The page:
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Advice on tax structure for owner-managed business (UK resident)?

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Roamer

New member
How would HMRC view the following setup for corporation tax purposes?
  • LTD in Cyprus, Gibraltar, or Malta
  • Income from online affiliate marketing and ad networks (mostly from US)
  • Yearly profits of ~GBP/EUR 150,000
  • Single shareholder, single director
  • That owner/director is a UK resident
  • S/he will fly weekly there for two days to work on the business
  • Rest of the week spent in the UK working on something else
  • Contractors running day-to-day of the LTD (VA, writers, marketers)
  • Contractors are based in Philippines, Pakistan, UK, US, etc.
The point of this setup is:
  1. Remain in the UK for most of the time (which I need to)
  2. Have the central control and management actually where the company is incorporated
  3. Save on corporation tax
What this setup is not solving:
  • Income tax when profit extraction occurs
Thoughts?

Thank you!
 

Sols

Mentor Group Gold
Absolutely pointless to incorporate in GI, CY, or MT in this case. Just stick with a UK company and pay the 19% CIT.

All you're doing by having a foreign company in this structure is adding paperwork, sorting out dual tax residence and leveraging tax treaties.

If we were looking at 10x or 100x that profit, you might have been able to justify having one or a few FTEs in Malta or Cyprus to establish tax residence there (and only there) but along with all the extra paperwork, those salary and payroll/overheads cost much more than the tax savings.

150,000 GBP annual profit is a good one-person business, but it's not a business with much room for any creative tax planning.

If you're in that range of profit, the only legal, sustainable, and sensible way to save on tax would be to relocate away from UK to the likes of Malta, Cyprus, Gib, or UAE.

You could maybe do something with a proper nominee structure in IOM but be very, very careful.
 

Roamer

New member
The thing is, the £150,000 of profits increase every year. I am currently basically paying myself £60k (12.5 salary + 50k dividends) per year and leaving the rest in the business. It truly makes me feel shitty to know that paying myself any more and I'll be paying tens of thousands in taxes (lots of accumulated/retained profits in the LTD).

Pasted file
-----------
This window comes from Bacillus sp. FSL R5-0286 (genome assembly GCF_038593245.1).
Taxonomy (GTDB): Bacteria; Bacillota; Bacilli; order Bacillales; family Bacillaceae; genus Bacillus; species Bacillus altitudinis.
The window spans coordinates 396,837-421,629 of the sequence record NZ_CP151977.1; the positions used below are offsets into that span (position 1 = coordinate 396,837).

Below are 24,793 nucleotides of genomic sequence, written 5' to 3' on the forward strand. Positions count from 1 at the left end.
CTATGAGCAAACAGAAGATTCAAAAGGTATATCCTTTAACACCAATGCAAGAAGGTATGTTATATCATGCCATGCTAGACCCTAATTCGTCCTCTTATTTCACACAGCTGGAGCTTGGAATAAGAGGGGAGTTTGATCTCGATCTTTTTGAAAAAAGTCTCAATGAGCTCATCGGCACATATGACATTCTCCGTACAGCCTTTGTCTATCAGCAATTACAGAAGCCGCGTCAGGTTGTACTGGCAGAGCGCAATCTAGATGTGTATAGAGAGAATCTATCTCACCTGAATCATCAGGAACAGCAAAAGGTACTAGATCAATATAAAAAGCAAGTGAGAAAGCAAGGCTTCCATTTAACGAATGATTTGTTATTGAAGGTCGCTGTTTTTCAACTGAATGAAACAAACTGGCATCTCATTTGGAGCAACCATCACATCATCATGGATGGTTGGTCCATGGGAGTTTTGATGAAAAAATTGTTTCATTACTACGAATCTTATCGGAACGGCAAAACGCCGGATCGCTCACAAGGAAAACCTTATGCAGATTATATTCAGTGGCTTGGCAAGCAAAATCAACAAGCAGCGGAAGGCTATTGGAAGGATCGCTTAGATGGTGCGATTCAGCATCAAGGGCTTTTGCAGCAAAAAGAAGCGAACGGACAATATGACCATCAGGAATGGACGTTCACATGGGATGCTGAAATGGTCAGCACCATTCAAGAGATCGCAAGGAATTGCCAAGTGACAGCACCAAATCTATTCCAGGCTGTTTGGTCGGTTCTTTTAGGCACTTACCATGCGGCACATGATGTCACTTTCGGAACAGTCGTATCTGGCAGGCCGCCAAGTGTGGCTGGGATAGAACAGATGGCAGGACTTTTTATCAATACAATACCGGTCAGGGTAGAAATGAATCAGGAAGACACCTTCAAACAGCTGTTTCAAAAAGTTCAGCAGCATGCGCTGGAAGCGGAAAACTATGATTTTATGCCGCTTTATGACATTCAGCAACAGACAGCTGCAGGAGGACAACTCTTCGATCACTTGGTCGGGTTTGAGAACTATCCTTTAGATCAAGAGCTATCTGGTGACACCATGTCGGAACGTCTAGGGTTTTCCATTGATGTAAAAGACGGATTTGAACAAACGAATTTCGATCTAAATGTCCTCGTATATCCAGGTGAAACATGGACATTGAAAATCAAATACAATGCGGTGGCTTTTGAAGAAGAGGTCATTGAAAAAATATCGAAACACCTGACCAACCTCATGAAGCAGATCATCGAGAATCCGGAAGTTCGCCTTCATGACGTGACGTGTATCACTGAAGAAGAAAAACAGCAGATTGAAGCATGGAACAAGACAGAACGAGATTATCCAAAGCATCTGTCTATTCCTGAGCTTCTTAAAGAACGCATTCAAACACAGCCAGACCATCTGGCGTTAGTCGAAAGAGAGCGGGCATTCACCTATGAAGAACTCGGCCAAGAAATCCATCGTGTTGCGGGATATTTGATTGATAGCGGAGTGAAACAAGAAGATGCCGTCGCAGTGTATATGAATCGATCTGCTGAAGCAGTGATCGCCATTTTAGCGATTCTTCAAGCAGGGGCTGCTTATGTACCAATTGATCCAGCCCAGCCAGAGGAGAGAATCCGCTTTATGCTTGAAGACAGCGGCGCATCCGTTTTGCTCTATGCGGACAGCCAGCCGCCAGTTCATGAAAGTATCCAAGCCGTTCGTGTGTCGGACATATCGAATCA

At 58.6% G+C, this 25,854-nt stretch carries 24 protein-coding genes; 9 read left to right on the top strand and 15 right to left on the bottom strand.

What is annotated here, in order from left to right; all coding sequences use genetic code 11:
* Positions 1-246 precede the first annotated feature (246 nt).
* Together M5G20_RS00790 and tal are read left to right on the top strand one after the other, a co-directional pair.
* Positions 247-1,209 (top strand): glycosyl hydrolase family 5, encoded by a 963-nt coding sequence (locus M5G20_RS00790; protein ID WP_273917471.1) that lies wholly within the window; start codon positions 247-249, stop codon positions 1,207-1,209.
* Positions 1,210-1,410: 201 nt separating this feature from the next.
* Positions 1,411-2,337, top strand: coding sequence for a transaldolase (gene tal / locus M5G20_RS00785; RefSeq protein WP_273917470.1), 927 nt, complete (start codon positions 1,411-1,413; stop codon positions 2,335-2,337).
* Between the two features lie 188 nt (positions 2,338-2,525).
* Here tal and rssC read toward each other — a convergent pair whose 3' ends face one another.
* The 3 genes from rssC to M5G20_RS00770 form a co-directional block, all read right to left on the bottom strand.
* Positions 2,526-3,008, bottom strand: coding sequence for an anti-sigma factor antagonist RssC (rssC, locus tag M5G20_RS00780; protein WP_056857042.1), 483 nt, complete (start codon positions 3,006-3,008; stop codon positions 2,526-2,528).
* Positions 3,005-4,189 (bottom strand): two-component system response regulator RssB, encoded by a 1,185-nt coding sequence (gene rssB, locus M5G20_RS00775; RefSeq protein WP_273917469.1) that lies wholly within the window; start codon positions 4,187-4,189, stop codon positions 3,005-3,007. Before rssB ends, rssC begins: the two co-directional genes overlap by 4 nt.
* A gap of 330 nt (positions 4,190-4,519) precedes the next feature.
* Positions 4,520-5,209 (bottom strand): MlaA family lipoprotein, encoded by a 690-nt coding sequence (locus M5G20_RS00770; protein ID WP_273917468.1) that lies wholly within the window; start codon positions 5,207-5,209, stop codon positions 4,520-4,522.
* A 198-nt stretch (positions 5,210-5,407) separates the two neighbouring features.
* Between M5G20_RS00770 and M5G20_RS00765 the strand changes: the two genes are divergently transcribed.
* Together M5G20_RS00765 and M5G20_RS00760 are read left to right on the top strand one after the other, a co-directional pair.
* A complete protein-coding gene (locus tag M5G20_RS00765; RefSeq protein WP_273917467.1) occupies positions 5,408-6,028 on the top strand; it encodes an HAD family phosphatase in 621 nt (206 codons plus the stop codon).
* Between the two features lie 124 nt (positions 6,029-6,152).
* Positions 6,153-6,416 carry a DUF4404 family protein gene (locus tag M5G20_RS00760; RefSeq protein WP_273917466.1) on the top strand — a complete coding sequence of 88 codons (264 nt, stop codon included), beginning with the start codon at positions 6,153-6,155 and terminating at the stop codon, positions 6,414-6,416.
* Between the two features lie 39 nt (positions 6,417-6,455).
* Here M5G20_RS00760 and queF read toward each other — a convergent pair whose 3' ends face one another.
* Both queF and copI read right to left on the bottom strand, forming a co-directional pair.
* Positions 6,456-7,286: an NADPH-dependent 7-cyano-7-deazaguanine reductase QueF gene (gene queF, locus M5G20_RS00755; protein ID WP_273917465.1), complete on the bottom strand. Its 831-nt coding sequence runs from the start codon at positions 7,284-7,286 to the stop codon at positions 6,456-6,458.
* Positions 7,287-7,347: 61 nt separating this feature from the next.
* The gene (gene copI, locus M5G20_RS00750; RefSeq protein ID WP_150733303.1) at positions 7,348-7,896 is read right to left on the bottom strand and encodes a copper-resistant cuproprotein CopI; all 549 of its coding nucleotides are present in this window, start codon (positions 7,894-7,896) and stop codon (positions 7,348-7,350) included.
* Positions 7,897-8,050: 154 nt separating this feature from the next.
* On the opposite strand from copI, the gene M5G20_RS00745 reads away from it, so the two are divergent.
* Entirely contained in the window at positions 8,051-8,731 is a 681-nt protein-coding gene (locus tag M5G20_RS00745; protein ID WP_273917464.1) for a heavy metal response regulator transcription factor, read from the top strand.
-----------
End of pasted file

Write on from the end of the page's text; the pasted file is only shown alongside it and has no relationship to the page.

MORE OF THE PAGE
My initial goal was indeed to relocate to save on both income and corporate taxes. My other half is not keen at all about relocating. Hence I am trying to save some money from corporation tax with the outlined strategy, but it would be a lot of hassle (flights, accommodation, paperwork, stress) for a thin saving (although Gibraltar would be nearly tax-free as income is foreign).

@Sols – so, your suggestion is, if I must remain in the UK, to basically swallow the bullet and pay these taxes and that's that?
 

Sols

Mentor Group Gold
@Sols – so, your suggestion is, if I must remain in the UK, to basically swallow the bullet and pay these taxes and that's that?
Without venturing into illegalities or having costs that far exceed potential tax savings, your best option is indeed to just accept the situation.

You have a good business. Focusing on growing it rather than shooting yourself in the foot with some half-baked Tax Evasion 101 scheme that lands you hot water with the HMRC.
 

polonieth

Active Member
My other half is not keen at all about relocating.
Tell her to like it or lump it?

I agree with @Sols there's no point looking at complex offshore structures if you are staying in the UK indefinitely for your woman, just have to take the UK tax regime on the chin / try to further reduce your tax burden in the UK.
 

Roamer

New member
Alright, that's what I thought. Quite sad and frustrating but I guess, that's what staying in the UK cost.

Thank you to all.
 

polonieth

Active Member
You should be happy as well, 19% is more than faire. Imagine you were in France or Spain...
I think 19% is outrageous. Of course, it will look 'good' next to countries where it's higher.

You make £100. So £80 when you knock off VAT, claim £10 back. £90. 19% corp tax, national insurance, income tax. It's a crap deal really when you look at what ends up in your pocket.
 

Roamer

New member
It is a bad deal. Not that fussed with corporation tax, but very much bothered with income tax (salary and dividends). Bit too much.
 

wie7se

Mentor Group Gold
I don't know how savage the British tax authorities are but in general the tax authorities in western countries are savage so I wouldn't recommend going 'offshore'.

If you are actually looking to save taxes just move away to a low/no tax country. In reality most people will end up with either Malta (5%) or UAE (0%). In my opinion just the most attractive options because both english speaking, great quality of living and a lot of value for money.
 
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